Advice on entering a US economics PhD from the UK with a non-quantitative background
We asked someone with a philosophy undergraduate degree from the UK who was applying to economics PhD’s in the US, for advice on how others with a similar background might be able to get into a US economics PhD program (which are much more highly respected than PhD programs in the UK).
Here is what they said (quoting):
- If you have done an undergrad that is not economics or maths, the switch won’t be straightforward. US PhDs require a lot of demonstrated mathematical ability / university courses, and like to see some economics courses (as you’d expect).
- Realistically you’re looking at minimum 1 year transition; most likely 2 year transition; possibly 3 year transition before you start a PhD.
- The most straightforward route is to do either the one year economics diploma at Cambridge or the two-year masters at LSE (which has a year diploma at the beginning). These courses are designed for people who have done other subjects for undergrad, and if you do well in the first year you can progress on to do a masters. If you perform highly in the masters program, and line up some good references, you stand a shot at getting into a US PhD program at the end (and an even better shot of getting into an UK PhD).
- The Oxford 2 year masters could work, but it’s not designed for people who have done other undergrads. This means it is much harder to get in, and would probably be quite difficult to start cold.
- Transitioning in one year is quite hard, and would require either (i) starting the diploma at Cambridge and ambitiously applying that year to PhDs, or (ii) doing a fellowship in the US like I am, where you cram lots of econ, and applying that year. My impression is that (i) would be extremely speculative: you would have to take it upon yourself to get to know a professor in the department very quickly, and probably weasel your way into doing some work for them (which would be difficult, given that the course-load of the diploma is quite intense). Even (ii) is very speculative, though it has the benefit of you knowing professors in a US school by the time you apply. But I’m not that optimistic about my own case — I think it’s just very hard to do the transition in a year.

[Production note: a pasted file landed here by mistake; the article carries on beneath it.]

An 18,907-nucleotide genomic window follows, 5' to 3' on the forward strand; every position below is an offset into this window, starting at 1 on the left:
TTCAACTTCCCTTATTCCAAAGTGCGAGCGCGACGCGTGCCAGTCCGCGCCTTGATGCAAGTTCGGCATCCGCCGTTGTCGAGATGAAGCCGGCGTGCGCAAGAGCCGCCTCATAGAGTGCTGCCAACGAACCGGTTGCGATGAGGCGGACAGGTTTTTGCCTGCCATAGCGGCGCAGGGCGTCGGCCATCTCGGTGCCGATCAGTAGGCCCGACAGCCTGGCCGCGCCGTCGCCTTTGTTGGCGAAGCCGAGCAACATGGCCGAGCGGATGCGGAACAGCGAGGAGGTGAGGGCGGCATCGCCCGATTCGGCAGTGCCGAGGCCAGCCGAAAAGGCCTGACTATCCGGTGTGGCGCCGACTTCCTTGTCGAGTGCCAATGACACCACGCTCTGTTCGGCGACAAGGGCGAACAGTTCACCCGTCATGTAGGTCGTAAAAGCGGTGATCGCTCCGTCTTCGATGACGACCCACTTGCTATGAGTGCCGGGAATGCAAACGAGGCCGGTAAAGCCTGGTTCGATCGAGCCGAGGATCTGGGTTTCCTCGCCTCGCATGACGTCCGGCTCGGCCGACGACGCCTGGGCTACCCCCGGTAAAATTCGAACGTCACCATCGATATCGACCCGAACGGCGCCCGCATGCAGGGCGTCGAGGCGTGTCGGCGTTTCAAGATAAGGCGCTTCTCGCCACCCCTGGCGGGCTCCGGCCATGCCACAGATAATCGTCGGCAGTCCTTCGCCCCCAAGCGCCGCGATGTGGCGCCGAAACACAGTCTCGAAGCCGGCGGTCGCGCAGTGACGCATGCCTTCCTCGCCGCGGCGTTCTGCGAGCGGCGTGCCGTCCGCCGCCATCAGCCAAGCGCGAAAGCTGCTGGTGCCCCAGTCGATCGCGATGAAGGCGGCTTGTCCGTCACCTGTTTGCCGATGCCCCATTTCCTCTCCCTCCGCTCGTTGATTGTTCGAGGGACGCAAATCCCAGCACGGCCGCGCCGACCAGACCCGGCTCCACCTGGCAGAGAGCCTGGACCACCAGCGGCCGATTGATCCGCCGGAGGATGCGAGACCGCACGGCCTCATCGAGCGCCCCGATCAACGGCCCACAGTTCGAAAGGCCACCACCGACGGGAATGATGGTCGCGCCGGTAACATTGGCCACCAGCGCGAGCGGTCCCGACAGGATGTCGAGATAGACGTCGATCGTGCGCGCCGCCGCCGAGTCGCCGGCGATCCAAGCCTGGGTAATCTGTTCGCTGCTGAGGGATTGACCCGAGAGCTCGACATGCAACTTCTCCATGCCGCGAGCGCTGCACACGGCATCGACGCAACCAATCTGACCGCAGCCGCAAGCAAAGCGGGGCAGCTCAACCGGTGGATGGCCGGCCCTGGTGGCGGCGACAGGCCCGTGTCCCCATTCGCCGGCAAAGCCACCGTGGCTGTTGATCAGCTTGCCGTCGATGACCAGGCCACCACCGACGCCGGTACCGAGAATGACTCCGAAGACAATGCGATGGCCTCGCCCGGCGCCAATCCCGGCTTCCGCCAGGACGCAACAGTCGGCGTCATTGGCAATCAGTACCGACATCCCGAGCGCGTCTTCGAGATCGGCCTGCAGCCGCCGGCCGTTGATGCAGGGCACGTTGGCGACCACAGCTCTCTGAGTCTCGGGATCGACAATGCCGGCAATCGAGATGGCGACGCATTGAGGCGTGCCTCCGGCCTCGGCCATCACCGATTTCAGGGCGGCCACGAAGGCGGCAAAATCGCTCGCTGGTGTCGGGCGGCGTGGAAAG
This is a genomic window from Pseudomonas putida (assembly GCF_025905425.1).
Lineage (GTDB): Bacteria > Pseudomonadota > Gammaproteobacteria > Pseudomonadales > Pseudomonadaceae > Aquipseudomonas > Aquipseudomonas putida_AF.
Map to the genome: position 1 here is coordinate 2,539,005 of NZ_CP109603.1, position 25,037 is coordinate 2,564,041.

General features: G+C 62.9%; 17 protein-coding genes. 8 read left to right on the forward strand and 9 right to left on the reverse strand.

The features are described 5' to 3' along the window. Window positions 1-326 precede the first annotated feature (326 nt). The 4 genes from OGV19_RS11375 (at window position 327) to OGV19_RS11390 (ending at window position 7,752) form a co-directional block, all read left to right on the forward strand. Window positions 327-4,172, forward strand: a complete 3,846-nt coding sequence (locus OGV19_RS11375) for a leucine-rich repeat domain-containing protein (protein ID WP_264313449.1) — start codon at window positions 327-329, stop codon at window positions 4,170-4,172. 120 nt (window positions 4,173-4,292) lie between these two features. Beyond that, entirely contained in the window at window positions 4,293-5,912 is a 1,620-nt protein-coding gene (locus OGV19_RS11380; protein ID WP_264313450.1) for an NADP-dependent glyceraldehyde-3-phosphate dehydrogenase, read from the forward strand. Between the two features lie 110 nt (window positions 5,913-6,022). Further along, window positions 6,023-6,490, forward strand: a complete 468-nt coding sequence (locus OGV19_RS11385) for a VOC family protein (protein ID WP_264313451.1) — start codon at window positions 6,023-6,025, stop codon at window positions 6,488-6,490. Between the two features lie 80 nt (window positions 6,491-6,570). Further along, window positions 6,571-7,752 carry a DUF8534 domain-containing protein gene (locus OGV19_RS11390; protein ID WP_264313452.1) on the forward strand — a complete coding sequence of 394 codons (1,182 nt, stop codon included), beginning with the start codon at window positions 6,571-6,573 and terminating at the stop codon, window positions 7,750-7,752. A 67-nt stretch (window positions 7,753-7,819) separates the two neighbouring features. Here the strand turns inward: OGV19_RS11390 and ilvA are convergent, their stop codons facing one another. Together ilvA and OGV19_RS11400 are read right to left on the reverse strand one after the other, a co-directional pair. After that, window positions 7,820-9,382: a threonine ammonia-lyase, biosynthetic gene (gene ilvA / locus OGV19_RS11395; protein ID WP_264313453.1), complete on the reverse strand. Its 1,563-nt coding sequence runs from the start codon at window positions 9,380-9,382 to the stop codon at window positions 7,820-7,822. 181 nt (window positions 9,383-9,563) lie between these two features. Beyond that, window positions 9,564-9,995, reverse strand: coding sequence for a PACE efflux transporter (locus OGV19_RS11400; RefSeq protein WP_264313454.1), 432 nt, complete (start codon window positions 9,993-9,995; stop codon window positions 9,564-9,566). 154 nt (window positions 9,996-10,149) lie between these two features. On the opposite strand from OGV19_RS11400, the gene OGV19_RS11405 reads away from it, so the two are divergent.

- The three year path would be doing a masters and then a year of research with a professor who can write you a stellar enough reference that you can get in somewhere good. Lots of people in the current Harvard class have done something along these lines; demonstrated research track record is a plus for sure.
- If you’re not good at maths then it’s probably not worth getting your hopes up when it comes to the US. It would be better to try and get into a masters program in the UK, which are in general less obsessively mathematical, and progress to a PhD in the UK from there (or not, if you decide against it).
Another philosophy undergraduate commented on this advice with the following observations (paraphrased by us):
- The route of taking the one year economics diploma at Cambridge as a basis for getting into a US PhD is speculative – I don’t know of anyone who has done this.
- If you are aiming for a one year transition, it will be very hard to get convincing academic references or demonstrate strong maths ability from your marks by December/January.
- I know someone who got into the Oxford MPhil in Economics with a philosophy undergraduate degree.
- Funding for post-graduate study in the UK is highly uncertain at each stage even if you are really good.